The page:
CIOs are prepared to pay an average 30 per cent premium to attract workers with the right analytics talent, recruitment firm Robert Half has reported as the ongoing tight labour market prompts desperate executives to pull out their chequebooks.

With 49 per cent of Australian CIOs planning to increase their headcount and just 2 per cent expecting to cut staff, the latest update to the firm’s 2022 Salary Guide found net growth in demand for staff is challenging them to find and attract the talent they need.

And for all the talk about the appeal of intangibles like remote working and corporate culture, in increasingly difficult economic times it seems cold, hard cash still resonates for many job applicants – and the surveyed CIOs were more than ready to pay up.

Cyber security expertise was the top of their priority list, with 65 per cent of the 300 surveyed hiring managers – including 100 CIOs – reporting that cyber is a “must-have” and willing, on average, to pay a 22 per cent premium to secure adequate cyber staff.

The paucity of cyber staff is leaving many companies exposed to cyberattacks, with a new RMIT University survey of Melbourne businesses finding that 70 per cent do not have enough cyber security staff – and 45 per cent admitting their organisation doesn’t have the digital skills they require.

Cloud computing skills were also in high demand among respondents to the Robert Half study, cited as a must-have by 61 per cent of respondents who would pay an average 29 per cent salary premium for them.

Other priority roles included software engineering, programming, software development, business analysis, and data science – all of which CIOs were willing to pay at least a 25 per cent premium for.

Just 36 per cent of CIOs consider blockchain as a must-have – but those that do want blockchain skills are willing to pay a 29 per cent premium to get them.

“Despite signs of an economic easing, and international talent contractions in the tech space setting off alarm bells for Australian employers, our employment landscape tells a different story,” said Robert Half Australia managing director David Jones as the newly updated figures were announced.

“Australia’s current labour conditions point to an exceptionally strong position from which to navigate potentially more challenging conditions ahead…. Increased hiring activity and rising turnover, alongside an ever-shrinking active job seeker market, means the competition for talent is growing fiercer.”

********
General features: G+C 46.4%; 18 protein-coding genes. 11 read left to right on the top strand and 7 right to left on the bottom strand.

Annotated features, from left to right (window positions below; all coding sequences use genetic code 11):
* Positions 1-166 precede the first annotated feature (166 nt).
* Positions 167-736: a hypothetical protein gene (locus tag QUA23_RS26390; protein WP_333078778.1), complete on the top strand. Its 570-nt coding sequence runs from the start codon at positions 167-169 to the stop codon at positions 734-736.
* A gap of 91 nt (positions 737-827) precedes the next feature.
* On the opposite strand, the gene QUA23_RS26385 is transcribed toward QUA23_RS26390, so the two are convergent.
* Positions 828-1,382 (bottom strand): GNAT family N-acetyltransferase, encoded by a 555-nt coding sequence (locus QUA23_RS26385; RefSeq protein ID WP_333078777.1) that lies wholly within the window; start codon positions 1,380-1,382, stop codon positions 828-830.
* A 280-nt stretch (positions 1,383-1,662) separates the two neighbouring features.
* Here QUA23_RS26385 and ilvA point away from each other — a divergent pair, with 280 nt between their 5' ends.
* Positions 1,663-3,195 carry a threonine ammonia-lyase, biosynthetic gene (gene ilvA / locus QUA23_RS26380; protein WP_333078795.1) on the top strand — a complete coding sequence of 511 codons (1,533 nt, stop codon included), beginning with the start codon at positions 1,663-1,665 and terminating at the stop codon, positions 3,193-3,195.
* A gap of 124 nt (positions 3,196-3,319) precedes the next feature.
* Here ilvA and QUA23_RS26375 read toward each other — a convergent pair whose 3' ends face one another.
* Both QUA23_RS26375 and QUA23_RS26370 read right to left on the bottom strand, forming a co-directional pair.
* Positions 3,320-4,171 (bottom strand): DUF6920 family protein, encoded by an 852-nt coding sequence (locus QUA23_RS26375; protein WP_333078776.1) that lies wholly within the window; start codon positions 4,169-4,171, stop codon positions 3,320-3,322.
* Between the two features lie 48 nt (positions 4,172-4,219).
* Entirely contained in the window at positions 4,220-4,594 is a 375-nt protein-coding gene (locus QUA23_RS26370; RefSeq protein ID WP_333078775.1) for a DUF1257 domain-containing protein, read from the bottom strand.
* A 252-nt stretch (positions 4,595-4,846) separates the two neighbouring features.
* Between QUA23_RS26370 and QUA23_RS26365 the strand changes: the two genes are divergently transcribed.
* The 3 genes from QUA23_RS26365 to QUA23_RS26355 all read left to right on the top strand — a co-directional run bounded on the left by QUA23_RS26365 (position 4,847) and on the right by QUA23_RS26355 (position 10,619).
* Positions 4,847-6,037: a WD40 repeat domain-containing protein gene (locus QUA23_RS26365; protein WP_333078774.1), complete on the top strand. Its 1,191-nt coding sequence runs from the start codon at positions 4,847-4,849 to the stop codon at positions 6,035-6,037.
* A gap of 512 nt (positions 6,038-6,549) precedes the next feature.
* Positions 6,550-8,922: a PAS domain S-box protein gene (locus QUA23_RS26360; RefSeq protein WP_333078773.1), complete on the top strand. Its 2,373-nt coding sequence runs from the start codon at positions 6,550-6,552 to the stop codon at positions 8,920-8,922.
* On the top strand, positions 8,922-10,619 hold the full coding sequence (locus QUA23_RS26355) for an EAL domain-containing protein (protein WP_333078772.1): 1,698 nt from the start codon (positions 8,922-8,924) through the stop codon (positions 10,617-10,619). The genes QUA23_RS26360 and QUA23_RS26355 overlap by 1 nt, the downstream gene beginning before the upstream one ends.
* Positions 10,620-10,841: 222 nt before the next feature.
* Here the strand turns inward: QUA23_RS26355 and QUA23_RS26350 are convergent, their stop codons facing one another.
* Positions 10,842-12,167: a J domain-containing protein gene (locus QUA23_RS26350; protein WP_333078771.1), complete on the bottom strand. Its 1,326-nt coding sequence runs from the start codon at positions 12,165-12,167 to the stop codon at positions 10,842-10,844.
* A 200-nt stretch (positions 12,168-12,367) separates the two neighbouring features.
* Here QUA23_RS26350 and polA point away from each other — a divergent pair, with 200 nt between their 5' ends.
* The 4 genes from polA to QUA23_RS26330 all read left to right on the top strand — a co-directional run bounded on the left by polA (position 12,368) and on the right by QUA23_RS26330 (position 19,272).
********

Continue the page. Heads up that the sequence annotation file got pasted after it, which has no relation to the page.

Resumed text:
Clawing back from the abyss

That competition will remain a defining feature of the next decade as Australia struggles to staff the critical technology-driven roles needed to solve challenges in areas like regional security, climate change, and healthcare.

And while we like to blame external factors, much of the shortfall is our own fault, CSIRO CEO Dr Larry Marshall said in a National Press Club address launching the agency’s newly-updated Our Future World report, which defines seven ‘megatrends’ for the coming decade.

“It took a global pandemic for us to realise that we’d lost sovereign capability as we grew reliant on exporting raw materials, and buying back and importing the skills and technologies we need,” Marshall said.

Lauding the progress of efforts such as startup incubators and university partnerships – boosting the number of talented science students entering the workforce – Marshall said “science truly is the common language that transcends all political boundaries, and brings us together to solve shared challenges from climate change to pandemics.”

“My hope is that that trend will continue, and that it will see our children using Australian innovation to create a better world from new jobs grown right here in Australia.”

Whatever the long-term outlook, the current skills crisis continues to be a defining issue for executives – with 73 per cent of the Robert Half survey respondents expecting it to become even harder finding qualified employees in the next six months than the last.

That crunch would be exacerbated by issues like increased workload, employee turnover, and the current economic climate, respondents said, but their biggest challenge is finding candidates that demonstrate the right skills and cultural fit.

“While employers will be typically looking for many in-demand soft-skills and technical skills to fill roles in the coming months,” Jones said, “it’s important for companies to remain open to hiring candidates based on their potential to grow into a role with the support of ongoing investment in internal training, professional development and succession planning.”